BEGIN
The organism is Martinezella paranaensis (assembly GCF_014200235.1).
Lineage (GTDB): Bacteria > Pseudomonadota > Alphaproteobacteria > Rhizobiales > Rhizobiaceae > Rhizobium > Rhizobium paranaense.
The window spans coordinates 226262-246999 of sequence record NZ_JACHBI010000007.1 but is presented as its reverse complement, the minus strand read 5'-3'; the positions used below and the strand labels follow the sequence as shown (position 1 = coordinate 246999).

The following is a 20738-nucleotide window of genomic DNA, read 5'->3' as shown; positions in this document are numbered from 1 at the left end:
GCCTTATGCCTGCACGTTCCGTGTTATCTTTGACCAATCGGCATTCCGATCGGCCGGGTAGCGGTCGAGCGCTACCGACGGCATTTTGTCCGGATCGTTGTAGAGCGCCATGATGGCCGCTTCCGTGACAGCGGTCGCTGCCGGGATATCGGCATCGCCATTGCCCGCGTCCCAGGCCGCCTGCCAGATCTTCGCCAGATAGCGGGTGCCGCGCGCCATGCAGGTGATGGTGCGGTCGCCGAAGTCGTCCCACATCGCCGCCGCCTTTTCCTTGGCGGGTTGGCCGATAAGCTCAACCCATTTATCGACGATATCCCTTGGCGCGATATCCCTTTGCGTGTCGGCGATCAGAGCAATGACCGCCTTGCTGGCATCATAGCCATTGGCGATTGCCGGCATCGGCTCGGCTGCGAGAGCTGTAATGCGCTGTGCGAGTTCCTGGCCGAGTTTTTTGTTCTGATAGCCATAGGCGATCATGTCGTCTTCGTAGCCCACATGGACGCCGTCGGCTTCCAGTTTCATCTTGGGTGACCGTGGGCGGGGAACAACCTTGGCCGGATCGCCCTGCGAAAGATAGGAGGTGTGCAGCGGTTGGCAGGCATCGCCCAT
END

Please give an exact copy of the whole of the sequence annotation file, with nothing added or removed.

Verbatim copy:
The organism is Martinezella paranaensis (assembly GCF_014200235.1).
Lineage (GTDB): Bacteria > Pseudomonadota > Alphaproteobacteria > Rhizobiales > Rhizobiaceae > Rhizobium > Rhizobium paranaense.
The window spans coordinates 226262-246999 of sequence record NZ_JACHBI010000007.1 but is presented as its reverse complement, the minus strand read 5'-3'; the positions used below and the strand labels follow the sequence as shown (position 1 = coordinate 246999).

The following is a 20738-nucleotide window of genomic DNA, read 5'->3' as shown; positions in this document are numbered from 1 at the left end:
GCCTTATGCCTGCACGTTCCGTGTTATCTTTGACCAATCGGCATTCCGATCGGCCGGGTAGCGGTCGAGCGCTACCGACGGCATTTTGTCCGGATCGTTGTAGAGCGCCATGATGGCCGCTTCCGTGACAGCGGTCGCTGCCGGGATATCGGCATCGCCATTGCCCGCGTCCCAGGCCGCCTGCCAGATCTTCGCCAGATAGCGGGTGCCGCGCGCCATGCAGGTGATGGTGCGGTCGCCGAAGTCGTCCCACATCGCCGCCGCCTTTTCCTTGGCGGGTTGGCCGATAAGCTCAACCCATTTATCGACGATATCCCTTGGCGCGATATCCCTTTGCGTGTCGGCGATCAGAGCAATGACCGCCTTGCTGGCATCATAGCCATTGGCGATTGCCGGCATCGGCTCGGCTGCGAGAGCTGTAATGCGCTGTGCGAGTTCCTGGCCGAGTTTTTTGTTCTGATAGCCATAGGCGATCATGTCGTCTTCGTAGCCCACATGGACGCCGTCGGCTTCCAGTTTCATCTTGGGTGACCGTGGGCGGGGAACAACCTTGGCCGGATCGCCCTGCGAAAGATAGGAGGTGTGCAGCGGTTGGCAGGCATCGCCCAT